Selective activation of MC1-R mimics the effects of α-MSH in HepG2 cells

Since α-MSH can also bind and activate other MC-R subtypes, we aimed to verify that the effects induced by α-MSH were particularly derived from the activation of MC1-R. To this end, we repeated the key experiments using LD211, which is a highly potent and selective agonist for MC1-R with no detectable binding to other MC-R subtypes (Doedens et al., 2010). Closely mirroring the effect observed with α-MSH, selective activation of MC1-R with LD211 led to a concentration-dependent reduction in cellular cholesterol amount (Figure 6A). LD211 also significantly increased LDL and HDL uptake (Figure 6B and C), which was accompanied by upregulation of LDLR and SCARB1 mRNA expression (Figure 6D). In comparison with α-MSH (Figure 4G and H), LD211 caused more sustained changes in gene expression (Figure 6D), which could be explained by the cyclic and more stable structure of LD211 (Doedens et al., 2010). Despite the clear-cut effects observed at the mRNA level, LD211 did not significantly affect LDLR and SR-BI protein levels, as detected by Western blotting (Figure 6E and Figure 6—source data 1). However, the cell surface expression of LDLR, which is a major determinant of LDL uptake rate, was markedly increased in HepG2 cells after 3-, 6-, and 24 hr treatment with LD211 (Figure 6F). Finally, the subnanomolar concentration of LD211 also down-regulated the fibrosis-associated genes TGFB1, ACTA2, and COL1A1 in HepG2 cells (Figure 6—figure supplement 1). α-MSH appeared to also downregulate the expression of the fibrotic genes TGFB1 and COL1A1 (Figure 6—figure supplement 1), but these changes did not reach statistical significance (p=0.08 and 0.051, respectively). Taken together, these results demonstrate that the α-MSH-induced effects were largely reproducible by selective MC1-R activation with LD211.

Figure 6 with 1 supplement see all
Selective activation of melanocortin 1 receptor (MC1-R) mimics the actions of α-MSH in HepG2 cells.

(A) Quantification of free cholesterol content using filipin staining in HepG2 cells treated with different concentrations of the selective MC1-R agonist LD211 (0.1 nM, 10 nM, or 1 µM) for 24 hr. (B, C) Quantification of low-density lipoprotein (LDL) and high-density lipoprotein (HDL) uptake in HepG2 cells treated with different concentrations (0.1 nM, 10 nM, or 1 µM) of LD211 for 24 hr. (D) Quantitative real-time polymerase chain reaction (qPCR) analysis of LDL receptor (LDLR) and SCARB1 expression in HepG2 cells treated with 1 µM LD211 for 3, 6, or 24 hr. (E) Representative Western blots and quantification of LDL-R and SR-BI proteins levels in HepG2 cells treated with 1 µM LD211 for 1, 3, 6, or 24 hr. (F) Quantification of cell surface LDLR by flow cytometry in HepG2 cells treated with 1 µM LD211 for 24 hr. Values are mean ± SEM, n=3–6 per group in each graph. *p<0.05, **p<0.01, ***p<0.001, and ****p<0.0001 for the indicated comparisons by one-way ANOVA and Dunnet post hoc tests.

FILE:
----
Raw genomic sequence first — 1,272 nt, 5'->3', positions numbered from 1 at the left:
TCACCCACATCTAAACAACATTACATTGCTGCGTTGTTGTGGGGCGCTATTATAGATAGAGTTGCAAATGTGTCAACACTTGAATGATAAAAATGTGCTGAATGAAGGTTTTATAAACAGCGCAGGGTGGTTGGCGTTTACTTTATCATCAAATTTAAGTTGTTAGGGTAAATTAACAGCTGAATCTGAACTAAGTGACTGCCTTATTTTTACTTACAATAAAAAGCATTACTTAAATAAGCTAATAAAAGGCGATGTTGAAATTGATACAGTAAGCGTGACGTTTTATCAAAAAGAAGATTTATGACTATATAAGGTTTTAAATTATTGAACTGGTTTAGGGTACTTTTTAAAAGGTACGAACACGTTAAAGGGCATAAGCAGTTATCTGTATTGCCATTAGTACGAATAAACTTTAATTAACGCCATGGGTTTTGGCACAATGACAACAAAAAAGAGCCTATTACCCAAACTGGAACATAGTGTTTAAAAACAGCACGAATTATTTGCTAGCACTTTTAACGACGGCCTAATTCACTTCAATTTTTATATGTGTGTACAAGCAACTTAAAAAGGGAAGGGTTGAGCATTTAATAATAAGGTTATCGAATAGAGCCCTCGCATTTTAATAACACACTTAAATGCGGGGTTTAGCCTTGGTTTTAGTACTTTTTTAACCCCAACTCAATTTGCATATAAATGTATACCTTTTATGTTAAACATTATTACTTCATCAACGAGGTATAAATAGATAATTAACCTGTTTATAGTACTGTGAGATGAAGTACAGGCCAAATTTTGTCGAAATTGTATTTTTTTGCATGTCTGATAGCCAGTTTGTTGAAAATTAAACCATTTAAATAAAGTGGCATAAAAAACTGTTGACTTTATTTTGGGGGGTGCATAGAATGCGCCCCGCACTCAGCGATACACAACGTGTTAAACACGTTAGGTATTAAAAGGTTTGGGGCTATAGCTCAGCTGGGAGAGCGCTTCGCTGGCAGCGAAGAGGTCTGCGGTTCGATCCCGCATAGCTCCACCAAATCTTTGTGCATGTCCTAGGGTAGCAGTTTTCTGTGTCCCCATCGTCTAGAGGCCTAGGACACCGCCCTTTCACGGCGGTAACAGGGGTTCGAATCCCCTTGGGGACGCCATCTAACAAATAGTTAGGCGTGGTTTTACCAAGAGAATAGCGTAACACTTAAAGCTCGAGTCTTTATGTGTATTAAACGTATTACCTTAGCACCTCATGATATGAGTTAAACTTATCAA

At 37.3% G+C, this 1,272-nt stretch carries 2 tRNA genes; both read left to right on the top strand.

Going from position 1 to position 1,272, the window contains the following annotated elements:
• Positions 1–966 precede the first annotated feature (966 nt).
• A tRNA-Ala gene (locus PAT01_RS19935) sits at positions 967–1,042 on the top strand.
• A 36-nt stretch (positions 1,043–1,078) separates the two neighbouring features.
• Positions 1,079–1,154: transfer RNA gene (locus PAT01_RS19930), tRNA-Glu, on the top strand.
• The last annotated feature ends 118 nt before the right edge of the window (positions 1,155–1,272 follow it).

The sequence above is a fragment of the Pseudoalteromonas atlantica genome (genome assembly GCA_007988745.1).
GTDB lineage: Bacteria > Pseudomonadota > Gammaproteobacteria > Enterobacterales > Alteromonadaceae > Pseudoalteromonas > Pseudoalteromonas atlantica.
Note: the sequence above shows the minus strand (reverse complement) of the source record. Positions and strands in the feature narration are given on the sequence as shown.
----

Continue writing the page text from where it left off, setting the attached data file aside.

MC1-R activation engages multiple signaling mechanisms to regulate cholesterol metabolism in HepG2 cells

We next aimed to investigate intracellular signaling cascades that might be activated in response to MC1-R stimulation. Since most MC-Rs are known to be coupled to Gs proteins, we first measured intracellular cAMP levels in α-MSH-treated HepG2 cells. However, α-MSH did not either increase or decrease cAMP levels, while the adenylyl cyclase activator forskolin, as a positive control, induced a robust increase in cAMP level (Figure 7A). We also screened other potential signaling pathways of MC1-R and found that mitogen-activated protein kinases, ERK (extracellular-signal-regulated kinase) and JNK (c-Jun N-terminal kinase), are affected by α-MSH treatment. The highest concentration of α-MSH (1 µM) reduced ERK phosphorylation (p-ERK1/2) at 5- and 15 min time points (Figure 7—figure supplement 1). Profiling of the concentration-response however revealed that the phosphorylation levels of ERK and JNK are most significantly reduced at the lowest tested concentration (0.1 nM) of α-MSH and the effects tend to fade away towards higher concentrations (Figure 7B and C). In addition, α-MSH induced a rapid phosphorylation (at 5 min) of AMP-activated protein kinase (AMPK) (Figure 7D and Figure 7—source data 1), and the maximal effect was observed with 1 µM concentration (Figure 7—figure supplement 1 and Figure 7—figure supplement 1—source data 1), indicating a more conventional concentration-response. Finally, we tested whether the α-MSH-induced reduction in cellular cholesterol content is mediated by AMPK phosphorylation. Interestingly, the AMPK inhibitor dorsomorphin increased cholesterol content and reversed the concentration-response to α-MSH (Figure 7E). In the presence of dorsomorphin, the lowest concentration of α-MSH showed the strongest response, while the effect of 1 µM α-MSH was completely blocked (Figure 7E).